Ah -- the single life -- to be free to explore the unknown.
|Five dwellings: Statistically, two of|
these dwellings are occupied by only
All Virginia Wolfe wanted was a room of her own. It appears that many of us, indeed, perhaps a majority of us, if we can afford it, want a home of our own.
The old idea that only elderly people, spinsters and losers live alone and socially isolated is dead. Evidence indicates that people who live alone are more socially engaged than those who are married.
The way I see it, if you have a spouse, you have a built in social partner. Possibly, you could become dependent on that person for all of your social outlets. Therefore, you’re not forced out of your cocoon, because your trusty partner is always there. Whether it's a movie night or a trip to Italy, you have someone to go with you. That is, provided they'll go.
As a single person, I have two options, find someone to go with me, or go it alone. For me, when I'm with another person I automatically make compromises. It's easy compromise because I spend so much time alone, and compromise isn't necessary.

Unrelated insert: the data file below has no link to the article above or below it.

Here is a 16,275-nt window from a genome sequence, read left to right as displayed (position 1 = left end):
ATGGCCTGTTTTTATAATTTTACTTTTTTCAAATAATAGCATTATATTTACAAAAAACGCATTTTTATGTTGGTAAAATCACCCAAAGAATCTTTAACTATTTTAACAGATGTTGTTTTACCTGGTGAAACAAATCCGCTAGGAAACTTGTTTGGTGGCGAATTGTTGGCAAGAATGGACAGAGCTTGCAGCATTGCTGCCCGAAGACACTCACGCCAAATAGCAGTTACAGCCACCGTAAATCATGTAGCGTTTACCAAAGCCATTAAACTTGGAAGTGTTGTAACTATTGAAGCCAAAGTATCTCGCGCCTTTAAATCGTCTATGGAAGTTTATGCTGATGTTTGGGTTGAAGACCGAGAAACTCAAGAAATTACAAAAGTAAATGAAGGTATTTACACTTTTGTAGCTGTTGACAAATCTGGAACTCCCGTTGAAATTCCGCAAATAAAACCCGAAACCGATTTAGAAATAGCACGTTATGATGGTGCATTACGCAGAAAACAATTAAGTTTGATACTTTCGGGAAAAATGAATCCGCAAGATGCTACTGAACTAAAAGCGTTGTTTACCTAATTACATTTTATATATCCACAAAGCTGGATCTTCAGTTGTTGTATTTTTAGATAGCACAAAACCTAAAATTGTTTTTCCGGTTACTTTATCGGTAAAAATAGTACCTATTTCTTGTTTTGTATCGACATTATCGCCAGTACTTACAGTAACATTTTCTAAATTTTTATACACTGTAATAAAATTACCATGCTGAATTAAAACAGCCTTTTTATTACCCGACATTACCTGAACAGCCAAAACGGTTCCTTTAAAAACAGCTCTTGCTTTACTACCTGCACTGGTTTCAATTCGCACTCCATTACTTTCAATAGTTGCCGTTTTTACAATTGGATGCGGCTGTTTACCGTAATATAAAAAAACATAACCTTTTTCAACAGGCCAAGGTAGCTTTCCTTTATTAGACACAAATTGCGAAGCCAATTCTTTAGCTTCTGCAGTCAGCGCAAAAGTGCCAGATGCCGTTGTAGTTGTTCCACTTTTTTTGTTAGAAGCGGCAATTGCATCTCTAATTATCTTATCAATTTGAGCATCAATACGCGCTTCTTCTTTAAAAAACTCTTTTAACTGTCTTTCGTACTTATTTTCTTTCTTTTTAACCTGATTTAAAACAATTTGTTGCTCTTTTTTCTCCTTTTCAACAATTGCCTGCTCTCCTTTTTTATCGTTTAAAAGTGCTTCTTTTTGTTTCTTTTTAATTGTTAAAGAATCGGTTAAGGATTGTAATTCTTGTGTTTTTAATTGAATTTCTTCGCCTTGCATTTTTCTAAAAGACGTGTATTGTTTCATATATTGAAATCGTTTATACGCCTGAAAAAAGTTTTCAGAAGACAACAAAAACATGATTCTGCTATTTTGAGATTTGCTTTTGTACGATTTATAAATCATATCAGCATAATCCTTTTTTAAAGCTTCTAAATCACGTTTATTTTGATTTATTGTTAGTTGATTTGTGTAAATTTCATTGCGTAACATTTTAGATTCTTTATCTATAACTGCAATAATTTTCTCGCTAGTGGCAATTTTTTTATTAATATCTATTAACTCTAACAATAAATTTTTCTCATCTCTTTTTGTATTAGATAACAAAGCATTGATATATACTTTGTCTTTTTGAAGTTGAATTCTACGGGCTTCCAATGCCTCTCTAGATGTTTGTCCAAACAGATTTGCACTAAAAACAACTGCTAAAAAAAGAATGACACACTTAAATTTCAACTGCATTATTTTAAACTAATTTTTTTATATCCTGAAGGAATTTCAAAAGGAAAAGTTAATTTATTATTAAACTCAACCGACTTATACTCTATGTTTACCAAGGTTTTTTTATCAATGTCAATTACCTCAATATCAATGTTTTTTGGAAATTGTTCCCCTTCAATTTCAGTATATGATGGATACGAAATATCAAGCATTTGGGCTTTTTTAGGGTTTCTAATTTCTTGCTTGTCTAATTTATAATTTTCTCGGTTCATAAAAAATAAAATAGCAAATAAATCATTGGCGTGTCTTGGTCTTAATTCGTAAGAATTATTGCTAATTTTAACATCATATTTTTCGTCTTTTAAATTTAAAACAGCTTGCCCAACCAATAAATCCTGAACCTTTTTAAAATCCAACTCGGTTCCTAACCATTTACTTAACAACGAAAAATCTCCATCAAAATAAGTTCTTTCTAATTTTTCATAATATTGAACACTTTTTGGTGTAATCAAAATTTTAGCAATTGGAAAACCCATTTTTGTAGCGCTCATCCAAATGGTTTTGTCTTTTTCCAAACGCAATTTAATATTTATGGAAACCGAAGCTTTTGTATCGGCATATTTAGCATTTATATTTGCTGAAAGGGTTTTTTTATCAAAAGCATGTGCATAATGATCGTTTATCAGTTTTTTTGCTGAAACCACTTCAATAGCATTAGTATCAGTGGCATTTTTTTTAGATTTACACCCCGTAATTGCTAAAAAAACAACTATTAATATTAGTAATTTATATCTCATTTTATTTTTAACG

There have been times when someone has said to me, "You do what you want to do," as if doing what I want to do was wrong, selfish, or sinful. Can it be sour grapes?
One final point, there's no one size fits all. I have couple friends who live well and independent of each other in the nicest of ways. That's the sort of relationship I could handle. Then there are those who constantly bicker, angry, it seems, because the other person isn't who they want them to be. Yet, they're afraid to strike out on their own. That kind of living together I could do without.